Britain’s energy regulator has promised to crack down on electricity and gas suppliers setting households’ direct debits too high, after the government complained some companies were raising monthly payments “beyond what is required”.
Ofgem will publish several proposals on Monday aimed at preventing a repeat of the crisis of last autumn and winter, when nearly 30 energy suppliers went bust as record wholesale gas prices exposed deep flaws in their business models. Those supplier failures cost households £94 each, as they had to meet the costs of transferring stranded customers to new providers.
Among the proposed reforms, Ofgem plans to tighten rules on the level of direct debits suppliers can charge customers to ensure credit balances “do not become excessive”.
The proposals also include rules to protect customer money when suppliers fail so that other households do not have to pick up the bill for those bankruptcies.
Jonathan Brearley, Ofgem’s chief executive, warned that some companies used customers’ money “like an interest-free company credit card” but said they would be forced in future to ensure they have enough working capital to operate “without putting . . . credit balances at risk”.
Some customers complained last year that their suppliers had raised their monthly payments by inexplicable amounts before they went out of business.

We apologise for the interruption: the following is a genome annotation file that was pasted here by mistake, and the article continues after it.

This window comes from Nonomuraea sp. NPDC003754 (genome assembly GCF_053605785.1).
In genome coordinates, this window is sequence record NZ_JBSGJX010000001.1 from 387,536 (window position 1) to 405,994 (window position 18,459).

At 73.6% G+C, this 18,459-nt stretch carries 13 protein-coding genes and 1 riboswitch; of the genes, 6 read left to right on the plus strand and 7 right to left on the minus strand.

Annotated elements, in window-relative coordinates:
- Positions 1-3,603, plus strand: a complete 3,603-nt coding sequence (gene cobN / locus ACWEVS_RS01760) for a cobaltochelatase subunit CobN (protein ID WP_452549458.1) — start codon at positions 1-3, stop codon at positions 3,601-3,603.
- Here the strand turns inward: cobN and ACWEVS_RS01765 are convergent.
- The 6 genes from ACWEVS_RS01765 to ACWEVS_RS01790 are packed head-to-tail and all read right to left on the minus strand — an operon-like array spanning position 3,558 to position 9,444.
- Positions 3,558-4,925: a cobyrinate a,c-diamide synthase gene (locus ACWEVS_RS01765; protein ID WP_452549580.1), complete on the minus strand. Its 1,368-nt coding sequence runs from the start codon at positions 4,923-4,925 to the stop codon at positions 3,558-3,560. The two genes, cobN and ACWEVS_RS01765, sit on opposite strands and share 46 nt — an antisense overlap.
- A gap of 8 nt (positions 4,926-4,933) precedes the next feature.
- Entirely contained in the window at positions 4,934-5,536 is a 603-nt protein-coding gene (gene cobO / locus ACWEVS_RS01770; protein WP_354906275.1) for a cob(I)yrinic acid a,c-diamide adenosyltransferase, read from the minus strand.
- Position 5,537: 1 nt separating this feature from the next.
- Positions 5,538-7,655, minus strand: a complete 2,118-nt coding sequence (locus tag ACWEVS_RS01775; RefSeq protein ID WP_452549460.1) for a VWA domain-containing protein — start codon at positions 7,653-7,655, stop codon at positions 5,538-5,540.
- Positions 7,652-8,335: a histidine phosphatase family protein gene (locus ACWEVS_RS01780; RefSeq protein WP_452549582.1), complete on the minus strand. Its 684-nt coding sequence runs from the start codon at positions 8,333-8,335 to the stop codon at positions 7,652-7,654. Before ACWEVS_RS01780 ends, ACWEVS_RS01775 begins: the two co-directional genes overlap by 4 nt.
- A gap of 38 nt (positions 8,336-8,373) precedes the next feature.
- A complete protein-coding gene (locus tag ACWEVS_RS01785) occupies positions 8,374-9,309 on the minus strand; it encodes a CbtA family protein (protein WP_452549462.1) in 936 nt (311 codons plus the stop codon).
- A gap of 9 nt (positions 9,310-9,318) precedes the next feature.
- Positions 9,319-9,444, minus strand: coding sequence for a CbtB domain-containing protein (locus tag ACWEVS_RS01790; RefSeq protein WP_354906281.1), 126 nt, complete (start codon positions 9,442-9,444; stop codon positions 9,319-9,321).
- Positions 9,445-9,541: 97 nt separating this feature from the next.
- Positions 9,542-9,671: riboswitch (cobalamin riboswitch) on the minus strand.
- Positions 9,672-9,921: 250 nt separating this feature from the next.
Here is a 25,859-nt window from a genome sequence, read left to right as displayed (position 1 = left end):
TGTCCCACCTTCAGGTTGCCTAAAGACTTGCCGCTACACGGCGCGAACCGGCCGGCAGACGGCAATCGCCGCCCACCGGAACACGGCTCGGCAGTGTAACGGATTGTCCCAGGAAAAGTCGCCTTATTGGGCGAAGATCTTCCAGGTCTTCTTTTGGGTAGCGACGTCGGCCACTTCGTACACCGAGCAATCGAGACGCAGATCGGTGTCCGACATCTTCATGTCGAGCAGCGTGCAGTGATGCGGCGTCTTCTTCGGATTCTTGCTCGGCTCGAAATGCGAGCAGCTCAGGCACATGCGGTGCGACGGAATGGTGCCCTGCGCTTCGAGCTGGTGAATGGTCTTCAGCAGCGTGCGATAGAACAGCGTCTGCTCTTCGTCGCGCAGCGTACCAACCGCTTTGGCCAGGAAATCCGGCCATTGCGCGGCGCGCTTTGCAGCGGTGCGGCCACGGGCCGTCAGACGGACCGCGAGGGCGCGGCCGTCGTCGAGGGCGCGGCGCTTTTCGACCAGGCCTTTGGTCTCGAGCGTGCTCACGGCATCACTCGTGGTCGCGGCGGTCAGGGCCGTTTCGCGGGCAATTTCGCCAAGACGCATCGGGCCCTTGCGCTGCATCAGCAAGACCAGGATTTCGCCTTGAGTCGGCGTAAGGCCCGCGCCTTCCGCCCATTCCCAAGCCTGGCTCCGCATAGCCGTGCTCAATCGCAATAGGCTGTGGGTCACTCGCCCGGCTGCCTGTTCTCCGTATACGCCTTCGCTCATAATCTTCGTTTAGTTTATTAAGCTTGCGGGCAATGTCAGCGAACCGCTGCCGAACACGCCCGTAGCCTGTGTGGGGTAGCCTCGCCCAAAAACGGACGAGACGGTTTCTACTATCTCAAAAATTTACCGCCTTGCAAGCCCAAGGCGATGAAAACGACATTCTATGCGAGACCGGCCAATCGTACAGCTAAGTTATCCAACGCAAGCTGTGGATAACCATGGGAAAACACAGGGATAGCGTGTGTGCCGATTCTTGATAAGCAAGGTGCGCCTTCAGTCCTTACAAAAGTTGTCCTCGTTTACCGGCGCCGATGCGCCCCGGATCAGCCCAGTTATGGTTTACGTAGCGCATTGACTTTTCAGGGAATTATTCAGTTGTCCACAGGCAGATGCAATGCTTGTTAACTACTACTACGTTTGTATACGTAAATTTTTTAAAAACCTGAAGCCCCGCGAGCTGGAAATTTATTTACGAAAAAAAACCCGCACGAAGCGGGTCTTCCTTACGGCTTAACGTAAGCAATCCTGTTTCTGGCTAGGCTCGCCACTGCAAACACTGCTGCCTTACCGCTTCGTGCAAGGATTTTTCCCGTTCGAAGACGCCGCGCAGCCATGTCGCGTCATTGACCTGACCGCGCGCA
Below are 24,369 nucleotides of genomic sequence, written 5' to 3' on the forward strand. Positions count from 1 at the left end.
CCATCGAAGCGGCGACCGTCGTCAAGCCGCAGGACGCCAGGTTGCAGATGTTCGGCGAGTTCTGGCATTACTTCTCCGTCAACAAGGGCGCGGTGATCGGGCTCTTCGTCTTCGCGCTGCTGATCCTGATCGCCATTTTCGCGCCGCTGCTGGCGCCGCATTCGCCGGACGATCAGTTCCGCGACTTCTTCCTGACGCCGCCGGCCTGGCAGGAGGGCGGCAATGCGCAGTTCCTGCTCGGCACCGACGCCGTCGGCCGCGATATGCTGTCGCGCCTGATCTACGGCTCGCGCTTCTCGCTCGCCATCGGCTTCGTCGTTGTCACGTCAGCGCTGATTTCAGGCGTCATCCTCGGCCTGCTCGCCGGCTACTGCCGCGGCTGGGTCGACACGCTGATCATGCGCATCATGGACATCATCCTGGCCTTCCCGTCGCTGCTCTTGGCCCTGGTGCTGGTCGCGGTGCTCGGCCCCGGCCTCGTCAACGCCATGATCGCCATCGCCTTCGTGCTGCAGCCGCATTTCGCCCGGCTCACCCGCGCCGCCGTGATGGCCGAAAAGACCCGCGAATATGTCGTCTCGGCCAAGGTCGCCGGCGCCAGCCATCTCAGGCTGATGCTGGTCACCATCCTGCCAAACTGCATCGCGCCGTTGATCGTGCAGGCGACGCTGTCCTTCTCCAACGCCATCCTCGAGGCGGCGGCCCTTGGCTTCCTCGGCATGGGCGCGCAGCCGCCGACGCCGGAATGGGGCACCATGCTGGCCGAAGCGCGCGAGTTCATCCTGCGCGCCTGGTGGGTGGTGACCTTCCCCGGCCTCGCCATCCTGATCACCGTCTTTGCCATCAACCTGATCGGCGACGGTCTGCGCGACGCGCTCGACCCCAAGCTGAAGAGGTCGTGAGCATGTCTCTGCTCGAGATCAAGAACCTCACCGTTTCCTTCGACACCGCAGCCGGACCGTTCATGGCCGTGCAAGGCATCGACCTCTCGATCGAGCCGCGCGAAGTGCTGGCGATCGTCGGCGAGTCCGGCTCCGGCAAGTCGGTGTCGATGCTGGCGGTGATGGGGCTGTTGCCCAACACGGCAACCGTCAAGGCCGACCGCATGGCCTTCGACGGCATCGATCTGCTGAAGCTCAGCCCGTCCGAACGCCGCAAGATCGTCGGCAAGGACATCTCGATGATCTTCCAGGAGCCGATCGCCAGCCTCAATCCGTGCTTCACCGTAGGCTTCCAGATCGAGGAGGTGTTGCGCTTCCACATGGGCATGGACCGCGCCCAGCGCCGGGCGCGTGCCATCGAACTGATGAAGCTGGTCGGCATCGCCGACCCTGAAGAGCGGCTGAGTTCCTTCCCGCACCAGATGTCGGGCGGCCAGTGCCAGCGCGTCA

Earlier this year, the government asked Ofgem to investigate direct debits. Business secretary Kwasi Kwarteng said in May that some energy suppliers had been “increasing direct debits beyond what is required”, even though bills rose in April by an average of 54 per cent after the regulator raised the energy price cap, which dictates bills for 23mn households.
Ofgem has come under heavy attack since last year for its failure to prevent the crisis in the energy supply sector.
Many energy companies and consumer groups accused Ofgem of acting too late in the years before the crisis to respond to concerns over some suppliers’ risky business models and their directors’ suitability to run companies that provide a critical service.
Announcing the regulator’s latest plans on Monday, Brearley warned that the UK and global energy markets remained “incredibly volatile and there are a number of huge geopolitical issues continuing to apply massive pressure”.
But he insisted Ofgem was “working hard to ensure energy suppliers shore up their positions so they can weather the ongoing storm”.
Gillian Cooper, head of energy policy at the consumer watchdog Citizens Advice, said Ofgem had “previously allowed energy suppliers to run risky business models” but said she was glad the regulator had finally “listened to our warnings and is taking necessary steps to tackle some of the root causes of these issues”.